By Tom Nader
Publisher and Editor
Any athlete attempting to recover and return from a serious injury is always waiting for that one special moment that proves to themselves that they are truly back.
For Megan Schmidt, who tore the ACL in her left knee just days after the Falcons’ district-championship softball game in 2021, that moment happened on Monday, April 25, 2022.
As part of a 14-7 win over Springfield for the Falcons, Schmidt belted a ball so far over the team’s home fence that it bounced and hit the high school.
That home-run trot around the bases offered a moment of reflection for Schmidt.
Suddenly, she felt like her old self again.
Actually, like a better version of herself.
“I didn’t know that I had that kind of power,” Schmidt said. “That’s when it really hit me that I was back and maybe even better.”
Schmidt had lost her 2021 junior volleyball season, but her dedicated commitment to return to the game she loves, to the softball diamond, was constant motivation to keep progressing toward a spring return.
But not without a bit of shaken confidence.
“During my recovery process with my knee, I had constant self doubt,” Schmidt said. “My date to get cleared kept getting pushed back, the swelling kept getting worse and there were times when I felt like I would never get back to where I was.
“The swelling and clear date were not my fault, though,” Schmidt added. “Some people need a longer time to heal than others, and I struggled to accept that.”
By the time Schmidt returned to the diamond, though, it was like the injury had never happened.
She led the Falcons in 2022 in multiple categories, including a .461 average, 47 hits, eight doubles, nine home runs, 42 RBI and 26 runs scored.
At that point, the only lack of confidence belonged to opposing pitchers.
“Megan is one of the hardest-working individuals that I have seen,” Field softball head coach Beth Dyer said. “She doesn’t accept not being the best. Her work ethic has always stood out to me and her dedication to be the best is to be admired.”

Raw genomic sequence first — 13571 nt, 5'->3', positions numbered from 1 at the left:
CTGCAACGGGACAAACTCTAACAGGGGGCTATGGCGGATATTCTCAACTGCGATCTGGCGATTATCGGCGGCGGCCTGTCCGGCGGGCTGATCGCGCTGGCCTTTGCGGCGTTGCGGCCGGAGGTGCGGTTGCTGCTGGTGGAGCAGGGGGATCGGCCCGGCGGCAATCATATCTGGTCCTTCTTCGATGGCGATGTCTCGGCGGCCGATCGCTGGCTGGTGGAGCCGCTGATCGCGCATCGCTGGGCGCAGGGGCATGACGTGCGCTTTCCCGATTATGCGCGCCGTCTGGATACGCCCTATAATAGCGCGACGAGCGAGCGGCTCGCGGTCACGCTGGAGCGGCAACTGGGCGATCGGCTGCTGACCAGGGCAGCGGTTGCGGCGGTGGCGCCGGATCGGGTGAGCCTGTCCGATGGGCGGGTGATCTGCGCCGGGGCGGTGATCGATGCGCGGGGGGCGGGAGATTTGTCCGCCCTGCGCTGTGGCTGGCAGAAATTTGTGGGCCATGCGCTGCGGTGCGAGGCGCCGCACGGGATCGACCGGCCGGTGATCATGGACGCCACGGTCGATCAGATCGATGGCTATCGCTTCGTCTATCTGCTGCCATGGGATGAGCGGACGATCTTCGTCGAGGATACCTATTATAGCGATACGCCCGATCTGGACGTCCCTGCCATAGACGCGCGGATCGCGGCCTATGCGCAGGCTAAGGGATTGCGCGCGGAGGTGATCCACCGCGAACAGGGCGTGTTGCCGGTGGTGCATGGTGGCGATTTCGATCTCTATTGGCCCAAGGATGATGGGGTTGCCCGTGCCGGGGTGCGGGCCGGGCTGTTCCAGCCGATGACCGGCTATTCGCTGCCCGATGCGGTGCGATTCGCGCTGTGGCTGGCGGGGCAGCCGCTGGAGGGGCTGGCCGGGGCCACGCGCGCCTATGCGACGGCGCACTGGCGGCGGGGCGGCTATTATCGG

And Schmidt is right back at it again this season for the 17-win, league-leading Falcons.
She is hitting .444, with 36 hits, nine doubles, five home runs, 35 RBI and 21 runs scored as one of the most feared hitters in the Metro Athletic Conference.
“I have seen Megan become more confident as a player and emerge as a fantastic leader,” Dyer said. “Hitting has always been her strength, but she has grown as a defensive player, too. She has made some tremendous plays over the years and has become one of the strongest second basemen around.”
Schmidt’s opportunity as a middle-infielder was the vision of Dyer and her father and assistant coach Bob Bauer.
That vision dates back to Schmidt’s sophomore season, when Dyer said she remembers first introducing the idea to her then-underclassmen standout. Dyer saw Schmidt’s intangibles and skill to play the position before she saw it in herself.
“She not played second base before, but she said she was willing to work hard to learn the position and was excited to try it,” Dyer said. “My dad and I knew she had the softball knowledge to play there. It was just a matter of her getting comfortable in a new position, and she put in the extra work to be successful.”
That extra work has forever been part of Schmidt’s daily routines.
Even when she was 5 years old, she can remember spending time playing catch with her father before school. It is when she first fell in love with the sport.
“Every day in the fall and spring, before school, my dad, brother rand I would play catch before I got on the bus to leave,” Schmidt recalled. “That was really a key moment that got me into the sport.”
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